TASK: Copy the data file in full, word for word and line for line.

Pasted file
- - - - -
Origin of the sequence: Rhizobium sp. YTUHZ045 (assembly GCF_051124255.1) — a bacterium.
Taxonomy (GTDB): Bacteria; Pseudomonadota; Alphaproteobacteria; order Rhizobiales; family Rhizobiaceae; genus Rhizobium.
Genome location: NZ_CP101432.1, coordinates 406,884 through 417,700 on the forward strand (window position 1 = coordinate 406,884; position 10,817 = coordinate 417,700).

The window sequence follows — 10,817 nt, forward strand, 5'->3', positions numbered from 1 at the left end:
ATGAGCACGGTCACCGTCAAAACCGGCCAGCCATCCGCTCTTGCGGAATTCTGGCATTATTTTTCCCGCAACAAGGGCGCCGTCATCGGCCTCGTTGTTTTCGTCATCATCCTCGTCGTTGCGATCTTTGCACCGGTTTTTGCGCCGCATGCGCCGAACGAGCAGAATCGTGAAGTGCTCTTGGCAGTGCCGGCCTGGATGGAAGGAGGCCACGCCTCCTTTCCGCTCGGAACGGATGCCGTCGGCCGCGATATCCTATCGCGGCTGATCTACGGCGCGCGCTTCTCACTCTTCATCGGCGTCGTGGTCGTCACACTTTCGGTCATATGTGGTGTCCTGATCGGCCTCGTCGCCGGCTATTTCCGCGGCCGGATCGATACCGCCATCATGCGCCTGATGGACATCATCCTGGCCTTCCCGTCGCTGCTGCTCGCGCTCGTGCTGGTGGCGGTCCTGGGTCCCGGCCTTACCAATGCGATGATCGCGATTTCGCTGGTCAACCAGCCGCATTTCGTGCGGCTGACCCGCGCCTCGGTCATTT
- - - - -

Origin of the sequence: Rhizobium sp. YTUHZ045 (assembly GCF_051124255.1) — a bacterium.
Taxonomy (GTDB): Bacteria; Pseudomonadota; Alphaproteobacteria; order Rhizobiales; family Rhizobiaceae; genus Rhizobium.
Genome location: NZ_CP101432.1, coordinates 406,884 through 417,700 on the forward strand (window position 1 = coordinate 406,884; position 10,817 = coordinate 417,700).

The window sequence follows — 10,817 nt, forward strand, 5'->3', positions numbered from 1 at the left end:
ATGAGCACGGTCACCGTCAAAACCGGCCAGCCATCCGCTCTTGCGGAATTCTGGCATTATTTTTCCCGCAACAAGGGCGCCGTCATCGGCCTCGTTGTTTTCGTCATCATCCTCGTCGTTGCGATCTTTGCACCGGTTTTTGCGCCGCATGCGCCGAACGAGCAGAATCGTGAAGTGCTCTTGGCAGTGCCGGCCTGGATGGAAGGAGGCCACGCCTCCTTTCCGCTCGGAACGGATGCCGTCGGCCGCGATATCCTATCGCGGCTGATCTACGGCGCGCGCTTCTCACTCTTCATCGGCGTCGTGGTCGTCACACTTTCGGTCATATGTGGTGTCCTGATCGGCCTCGTCGCCGGCTATTTCCGCGGCCGGATCGATACCGCCATCATGCGCCTGATGGACATCATCCTGGCCTTCCCGTCGCTGCTGCTCGCGCTCGTGCTGGTGGCGGTCCTGGGTCCCGGCCTTACCAATGCGATGATCGCGATTTCGCTGGTCAACCAGCCGCATTTCGTGCGGCTGACCCGCGCCTCGGTCATTT